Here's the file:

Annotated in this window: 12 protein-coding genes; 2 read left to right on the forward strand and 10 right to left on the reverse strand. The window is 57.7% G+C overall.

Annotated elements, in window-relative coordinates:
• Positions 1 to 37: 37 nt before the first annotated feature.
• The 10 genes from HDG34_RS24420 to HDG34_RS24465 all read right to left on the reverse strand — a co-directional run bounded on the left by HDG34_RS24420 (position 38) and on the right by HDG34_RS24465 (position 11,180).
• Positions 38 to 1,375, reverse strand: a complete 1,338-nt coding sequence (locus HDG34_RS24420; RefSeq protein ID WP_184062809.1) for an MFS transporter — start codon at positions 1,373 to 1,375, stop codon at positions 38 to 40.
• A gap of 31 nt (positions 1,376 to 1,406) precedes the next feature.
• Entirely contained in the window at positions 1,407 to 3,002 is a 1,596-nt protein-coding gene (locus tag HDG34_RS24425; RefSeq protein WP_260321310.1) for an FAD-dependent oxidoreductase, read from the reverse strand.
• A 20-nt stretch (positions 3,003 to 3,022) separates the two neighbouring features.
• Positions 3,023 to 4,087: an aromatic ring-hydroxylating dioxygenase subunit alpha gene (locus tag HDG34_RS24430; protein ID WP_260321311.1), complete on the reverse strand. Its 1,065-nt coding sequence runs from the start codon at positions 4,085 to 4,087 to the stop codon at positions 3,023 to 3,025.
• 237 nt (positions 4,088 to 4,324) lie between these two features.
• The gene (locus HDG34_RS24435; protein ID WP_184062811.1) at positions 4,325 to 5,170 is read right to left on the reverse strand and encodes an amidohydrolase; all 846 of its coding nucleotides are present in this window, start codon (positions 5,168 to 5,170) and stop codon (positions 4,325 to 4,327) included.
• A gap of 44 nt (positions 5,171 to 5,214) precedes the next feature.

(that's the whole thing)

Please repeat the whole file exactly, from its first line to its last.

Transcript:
Annotated in this window: 12 protein-coding genes; 2 read left to right on the forward strand and 10 right to left on the reverse strand. The window is 57.7% G+C overall.

Annotated elements, in window-relative coordinates:
• Positions 1 to 37: 37 nt before the first annotated feature.
• The 10 genes from HDG34_RS24420 to HDG34_RS24465 all read right to left on the reverse strand — a co-directional run bounded on the left by HDG34_RS24420 (position 38) and on the right by HDG34_RS24465 (position 11,180).
• Positions 38 to 1,375, reverse strand: a complete 1,338-nt coding sequence (locus HDG34_RS24420; RefSeq protein ID WP_184062809.1) for an MFS transporter — start codon at positions 1,373 to 1,375, stop codon at positions 38 to 40.
• A gap of 31 nt (positions 1,376 to 1,406) precedes the next feature.
• Entirely contained in the window at positions 1,407 to 3,002 is a 1,596-nt protein-coding gene (locus tag HDG34_RS24425; RefSeq protein WP_260321310.1) for an FAD-dependent oxidoreductase, read from the reverse strand.
• A 20-nt stretch (positions 3,003 to 3,022) separates the two neighbouring features.
• Positions 3,023 to 4,087: an aromatic ring-hydroxylating dioxygenase subunit alpha gene (locus tag HDG34_RS24430; protein ID WP_260321311.1), complete on the reverse strand. Its 1,065-nt coding sequence runs from the start codon at positions 4,085 to 4,087 to the stop codon at positions 3,023 to 3,025.
• 237 nt (positions 4,088 to 4,324) lie between these two features.
• The gene (locus HDG34_RS24435; protein ID WP_184062811.1) at positions 4,325 to 5,170 is read right to left on the reverse strand and encodes an amidohydrolase; all 846 of its coding nucleotides are present in this window, start codon (positions 5,168 to 5,170) and stop codon (positions 4,325 to 4,327) included.
• A gap of 44 nt (positions 5,171 to 5,214) precedes the next feature.